Historical fiction, Mystery, Romance

The Letter from Briarton Park by Sarah E. Ladd

This book tried to do a lot in a short space of time. It was a worthy effort, and I liked it enough to appreciate the different angles of approach, but I still felt like one or two avenues could have been left alone for a more invested feeling.
The biggest advantage of the author’s writing was that all the characters felt very three-dimensional. They each came with emotional hangups and responsibilities. Secrets were the currency and ran the entire story.
Our lead protagonist was an orphan brought up in a school where she later taught as an adult. With her dying breath, her guardian reveals that she not only knew her parents but withheld information that could have helped her. This is not something that can be lightly accepted by anyone. With a letter in her hand, she sets out to find out more about her past.
The story puts our leading lady in not-so-comfortable situations but also gives her glimmers of hope for her to find her way out.
This is one part of the story. The other section focuses on the romance between the widower and the current owner of Briarton Park. This was well done but strong enough to have been the focus of the book without the third aspect of murder thrown in since it also delved into the complications of relationships between everyone in the house.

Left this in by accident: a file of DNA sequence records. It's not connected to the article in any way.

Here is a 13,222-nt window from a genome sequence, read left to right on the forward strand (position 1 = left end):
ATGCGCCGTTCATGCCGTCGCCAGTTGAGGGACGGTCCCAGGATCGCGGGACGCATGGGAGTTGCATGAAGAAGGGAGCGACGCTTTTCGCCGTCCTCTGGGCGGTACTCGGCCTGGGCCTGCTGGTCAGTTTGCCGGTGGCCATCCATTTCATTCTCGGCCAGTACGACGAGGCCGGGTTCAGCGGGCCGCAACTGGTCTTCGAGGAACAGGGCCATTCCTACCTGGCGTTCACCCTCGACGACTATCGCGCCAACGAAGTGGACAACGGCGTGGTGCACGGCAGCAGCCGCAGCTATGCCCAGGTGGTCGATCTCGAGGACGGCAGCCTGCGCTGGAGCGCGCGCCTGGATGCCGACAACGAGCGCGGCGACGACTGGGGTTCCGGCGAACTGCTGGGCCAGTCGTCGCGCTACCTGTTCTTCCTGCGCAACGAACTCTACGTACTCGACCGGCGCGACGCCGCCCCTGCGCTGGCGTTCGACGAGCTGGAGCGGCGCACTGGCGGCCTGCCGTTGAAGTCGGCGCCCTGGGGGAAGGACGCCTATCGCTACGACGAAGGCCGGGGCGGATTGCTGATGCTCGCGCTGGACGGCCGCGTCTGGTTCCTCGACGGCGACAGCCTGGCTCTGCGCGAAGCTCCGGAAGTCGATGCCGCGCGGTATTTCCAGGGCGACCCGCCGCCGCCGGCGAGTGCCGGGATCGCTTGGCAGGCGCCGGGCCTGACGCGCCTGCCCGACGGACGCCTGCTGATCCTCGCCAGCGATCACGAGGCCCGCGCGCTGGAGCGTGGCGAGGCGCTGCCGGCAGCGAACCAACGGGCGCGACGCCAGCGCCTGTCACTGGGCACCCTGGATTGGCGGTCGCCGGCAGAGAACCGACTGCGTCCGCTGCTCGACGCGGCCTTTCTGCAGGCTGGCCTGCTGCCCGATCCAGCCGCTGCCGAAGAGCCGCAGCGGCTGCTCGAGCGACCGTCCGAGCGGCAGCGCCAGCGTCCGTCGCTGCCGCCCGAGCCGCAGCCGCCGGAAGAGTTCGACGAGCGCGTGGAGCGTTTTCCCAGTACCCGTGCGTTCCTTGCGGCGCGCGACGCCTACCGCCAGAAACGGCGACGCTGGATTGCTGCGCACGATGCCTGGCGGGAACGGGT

Even though I am a fan of a large cast of characters in my plots, I am not a fan of too many things because I am unsure of where to focus. This is the only reason I did not rate this higher. I am not sure which group of people who read historical fiction I could recommend this to since it is part historical romance and part murder mystery.
I received an ARC thanks to Netgalley and the publishers, but the review is entirely based on my own reading experience.

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